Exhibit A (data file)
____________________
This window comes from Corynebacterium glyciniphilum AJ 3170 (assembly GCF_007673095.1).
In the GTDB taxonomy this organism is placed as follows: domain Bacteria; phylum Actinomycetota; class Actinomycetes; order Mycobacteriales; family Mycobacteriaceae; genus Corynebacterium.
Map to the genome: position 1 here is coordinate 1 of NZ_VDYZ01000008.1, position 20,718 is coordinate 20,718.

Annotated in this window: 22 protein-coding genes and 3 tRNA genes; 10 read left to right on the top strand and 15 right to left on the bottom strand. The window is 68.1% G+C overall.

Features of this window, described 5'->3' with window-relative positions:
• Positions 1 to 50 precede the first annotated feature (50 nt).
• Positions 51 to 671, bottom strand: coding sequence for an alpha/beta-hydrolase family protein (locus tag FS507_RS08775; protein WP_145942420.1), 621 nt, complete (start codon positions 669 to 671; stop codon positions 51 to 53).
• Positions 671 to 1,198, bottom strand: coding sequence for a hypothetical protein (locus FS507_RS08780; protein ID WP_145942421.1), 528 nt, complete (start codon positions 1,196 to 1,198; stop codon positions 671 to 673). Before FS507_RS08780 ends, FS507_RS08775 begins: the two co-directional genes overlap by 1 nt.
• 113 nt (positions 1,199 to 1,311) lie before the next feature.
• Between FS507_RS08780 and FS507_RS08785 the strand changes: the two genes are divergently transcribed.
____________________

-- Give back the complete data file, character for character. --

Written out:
This window comes from Corynebacterium glyciniphilum AJ 3170 (assembly GCF_007673095.1).
In the GTDB taxonomy this organism is placed as follows: domain Bacteria; phylum Actinomycetota; class Actinomycetes; order Mycobacteriales; family Mycobacteriaceae; genus Corynebacterium.
Map to the genome: position 1 here is coordinate 1 of NZ_VDYZ01000008.1, position 20,718 is coordinate 20,718.

Annotated in this window: 22 protein-coding genes and 3 tRNA genes; 10 read left to right on the top strand and 15 right to left on the bottom strand. The window is 68.1% G+C overall.

Features of this window, described 5'->3' with window-relative positions:
• Positions 1 to 50 precede the first annotated feature (50 nt).
• Positions 51 to 671, bottom strand: coding sequence for an alpha/beta-hydrolase family protein (locus tag FS507_RS08775; protein WP_145942420.1), 621 nt, complete (start codon positions 669 to 671; stop codon positions 51 to 53).
• Positions 671 to 1,198, bottom strand: coding sequence for a hypothetical protein (locus FS507_RS08780; protein ID WP_145942421.1), 528 nt, complete (start codon positions 1,196 to 1,198; stop codon positions 671 to 673). Before FS507_RS08780 ends, FS507_RS08775 begins: the two co-directional genes overlap by 1 nt.
• 113 nt (positions 1,199 to 1,311) lie before the next feature.
• Between FS507_RS08780 and FS507_RS08785 the strand changes: the two genes are divergently transcribed.